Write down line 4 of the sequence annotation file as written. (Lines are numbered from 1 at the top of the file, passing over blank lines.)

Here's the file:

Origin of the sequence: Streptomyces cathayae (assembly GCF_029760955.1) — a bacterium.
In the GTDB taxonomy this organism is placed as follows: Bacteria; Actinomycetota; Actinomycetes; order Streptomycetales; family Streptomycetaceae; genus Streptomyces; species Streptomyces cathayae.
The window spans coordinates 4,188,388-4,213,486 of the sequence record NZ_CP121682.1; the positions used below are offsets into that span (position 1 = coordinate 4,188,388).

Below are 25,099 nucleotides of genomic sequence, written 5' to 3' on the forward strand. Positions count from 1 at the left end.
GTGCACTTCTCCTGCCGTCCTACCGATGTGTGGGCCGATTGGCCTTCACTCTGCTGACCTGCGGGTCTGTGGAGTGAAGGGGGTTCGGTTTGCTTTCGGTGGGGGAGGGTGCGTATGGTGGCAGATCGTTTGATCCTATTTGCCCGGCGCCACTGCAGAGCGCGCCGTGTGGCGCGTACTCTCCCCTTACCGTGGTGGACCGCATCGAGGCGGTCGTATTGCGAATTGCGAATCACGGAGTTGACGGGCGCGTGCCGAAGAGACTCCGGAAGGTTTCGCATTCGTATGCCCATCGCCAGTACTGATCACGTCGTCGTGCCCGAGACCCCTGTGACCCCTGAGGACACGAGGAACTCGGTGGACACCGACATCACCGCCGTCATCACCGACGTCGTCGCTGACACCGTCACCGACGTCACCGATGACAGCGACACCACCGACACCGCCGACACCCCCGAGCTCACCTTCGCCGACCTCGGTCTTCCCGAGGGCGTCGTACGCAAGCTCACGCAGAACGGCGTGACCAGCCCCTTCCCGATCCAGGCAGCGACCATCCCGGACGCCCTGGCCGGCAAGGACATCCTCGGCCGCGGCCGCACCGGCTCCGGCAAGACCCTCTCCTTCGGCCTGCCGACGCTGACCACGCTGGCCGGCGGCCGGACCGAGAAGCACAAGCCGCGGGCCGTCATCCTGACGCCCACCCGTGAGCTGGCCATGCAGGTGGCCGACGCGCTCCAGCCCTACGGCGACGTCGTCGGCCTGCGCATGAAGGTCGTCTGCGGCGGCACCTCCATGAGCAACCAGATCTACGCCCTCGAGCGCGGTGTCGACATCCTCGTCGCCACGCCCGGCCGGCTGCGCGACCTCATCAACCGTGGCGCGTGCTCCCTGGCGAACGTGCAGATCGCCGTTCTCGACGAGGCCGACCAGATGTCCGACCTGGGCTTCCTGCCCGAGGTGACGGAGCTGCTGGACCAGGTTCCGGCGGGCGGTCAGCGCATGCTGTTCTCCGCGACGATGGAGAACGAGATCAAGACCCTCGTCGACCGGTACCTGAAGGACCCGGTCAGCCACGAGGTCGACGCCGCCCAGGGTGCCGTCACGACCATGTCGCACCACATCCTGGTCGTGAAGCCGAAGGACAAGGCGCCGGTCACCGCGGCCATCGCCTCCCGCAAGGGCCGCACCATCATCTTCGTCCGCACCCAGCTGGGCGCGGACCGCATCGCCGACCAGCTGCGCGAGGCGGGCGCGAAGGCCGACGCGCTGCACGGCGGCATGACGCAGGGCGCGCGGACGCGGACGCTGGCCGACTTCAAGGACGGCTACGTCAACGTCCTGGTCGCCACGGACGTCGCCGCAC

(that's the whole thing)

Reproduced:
Below are 25,099 nucleotides of genomic sequence, written 5' to 3' on the forward strand. Positions count from 1 at the left end.